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Italian cookies have been a family favorite for many years and look so sweet all dressed up for Easter.
I don’t think there was a single holiday or birthday growing up that we didn’t serve Italian cookies. There was always a plate of these family favorites on the table, the perfect accompaniment to a cup of coffee or a cold glass of milk. They have a tender crumb, mild flavor and were always topped with a shiny glaze and sprinkle of nonpareils.
Of course, since these cookies were always available, I didn’t really appreciate them until I got older. I had a pretty serious sweet tooth as a kid and often eschewed these simple cookies in favor of the ooey gooey more decadent treats. If there was a double chocolate anything on the table, I was the first in line. I still love my sweets, but I don’t necessarily gravitate toward that rich, dense chocolate cake like I did when I was younger.
These cookies have just the right balance of sweetness thanks to that shiny glaze. The cookie itself has a cakey, light texture and a delicate taste. They can be flavored with lemon juice, anise or vanilla and although I really love the lemon flavor, I am usually overruled by my vanilla-loving family. The icing is a snap to make. Just whisk a little milk and extract into some confectioners sugar until it’s perfectly smooth, then dip your spoon into the bowl then let if fall right over the cookie, dripping down the sides. No need to overthink it here, just drizzle, drizzle and sprinkle.
A drop or two of food coloring and some festive sprinkles makes it easy to dress these cookies for any occasion. I went for a pale blue and some pastel nonpareils this time for Easter, but a pale yellow or pink would be adorable too. My mom always made a special version of these for Easter breakfast. (Yes! Cookies for breakfast!) She would form one big circular cookie and then place a hardboiled egg on the dough for each member of our family. The eggs would get topped with little dough crosses and then this giant cookie would be baked until puffed and golden. Once cooled, she would drizzle it with icing and cut a wedge for each of us for breakfast. We would peel our eggs and delight in this sweet, special breakfast.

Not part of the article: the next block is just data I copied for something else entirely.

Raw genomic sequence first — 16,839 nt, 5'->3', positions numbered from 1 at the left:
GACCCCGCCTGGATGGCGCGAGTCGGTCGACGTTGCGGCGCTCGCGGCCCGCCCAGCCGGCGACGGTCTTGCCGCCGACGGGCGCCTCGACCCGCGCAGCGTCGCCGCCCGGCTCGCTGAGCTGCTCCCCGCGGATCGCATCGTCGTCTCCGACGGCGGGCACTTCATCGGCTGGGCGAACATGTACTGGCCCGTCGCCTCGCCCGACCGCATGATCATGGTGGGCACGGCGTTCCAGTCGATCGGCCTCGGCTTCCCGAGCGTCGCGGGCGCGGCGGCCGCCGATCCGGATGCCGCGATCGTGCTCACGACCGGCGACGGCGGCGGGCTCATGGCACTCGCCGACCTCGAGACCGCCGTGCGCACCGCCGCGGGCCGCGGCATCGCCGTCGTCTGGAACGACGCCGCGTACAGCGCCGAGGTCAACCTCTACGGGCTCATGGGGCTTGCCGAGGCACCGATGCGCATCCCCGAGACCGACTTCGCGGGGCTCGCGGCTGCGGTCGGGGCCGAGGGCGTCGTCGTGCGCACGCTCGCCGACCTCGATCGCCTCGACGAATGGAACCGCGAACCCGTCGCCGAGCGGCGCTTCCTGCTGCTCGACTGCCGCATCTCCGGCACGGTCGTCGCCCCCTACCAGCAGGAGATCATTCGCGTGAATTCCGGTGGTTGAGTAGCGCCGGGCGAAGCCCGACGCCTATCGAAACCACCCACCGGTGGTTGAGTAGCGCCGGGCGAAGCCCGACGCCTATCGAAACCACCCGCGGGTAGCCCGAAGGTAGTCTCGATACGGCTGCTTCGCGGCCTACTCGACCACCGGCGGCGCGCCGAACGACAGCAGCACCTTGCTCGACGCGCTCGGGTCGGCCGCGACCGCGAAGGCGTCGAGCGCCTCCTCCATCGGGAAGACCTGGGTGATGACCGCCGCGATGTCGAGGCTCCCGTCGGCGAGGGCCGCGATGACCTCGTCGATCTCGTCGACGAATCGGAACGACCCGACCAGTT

I’d like to tell you that having a big slice of cookie for breakfast prevented me from cracking into that chocolate Easter bunny as soon as the dishes were cleared. But I would be lying. I would begin with the ears and nibble away to get my chocolate fix, usually stopping when that poor bunny lost his head. Then the Easter basket negotiations would begin…trading and swapping candies with my brothers, each of us trying to pawn those licorice-flavored jelly beans off on the other. So fun, until I realized that my basket was heavy on jelly beans and light on Peeps. Clearly my negotiation skills needed work back then.
I can’t imagine sitting down to tear through a basket full of candy anymore, but I’m still in favor of cookies for Easter breakfast. We’ll be spending the holiday with my parents and fingers crossed that she’ll be making this favorite (hint, hint if you’re reading Mom). I won’t miss those jelly beans, but it just wouldn’t be a holiday without a plate of these cookies.
- 3 eggs
- 1/2 cup vegetable or canola oil
- 1 tsp vanilla extract
- 3/4 cup sugar
- 1/2 tsp salt
- 3 cups all-purpose flour
- 3 tsp baking powder
- 2 cups confectioners sugar
- 1 tsp vanilla extract
- 3 Tbsp milk
- *a couple drops of food coloring optional
- **sprinkles or nonpareils optional
Cookies: Preheat oven to 350 degrees and line two baking sheets with parchment.
Combine eggs, oil, vanilla, sugar and salt in a mixing bowl and mix on medium speed with a paddle attachment until well blended, about 2 minutes.
Add flour and baking powder and mix until flour is completely incorporated and dough is shiny.
Scoop out dough into walnut size pieces - I use a 1 1/2 inch scoop.
Roll each ball of dough between your hands into a 4 inch strip and then form a circle or a twist.
Place on parchment lined sheet and bake for 12-15 mins or until they are pale golden in color. Cool on a wire rack.
Glaze: While cookies are baking, make the glaze by combining the confectioners sugar, vanilla and milk in a bowl and whisking until smooth. Add a couple drops of food coloring if desired.
Drizzle each cookie with icing and top with sprinkles or nonpareils. Glaze will harden as it dries.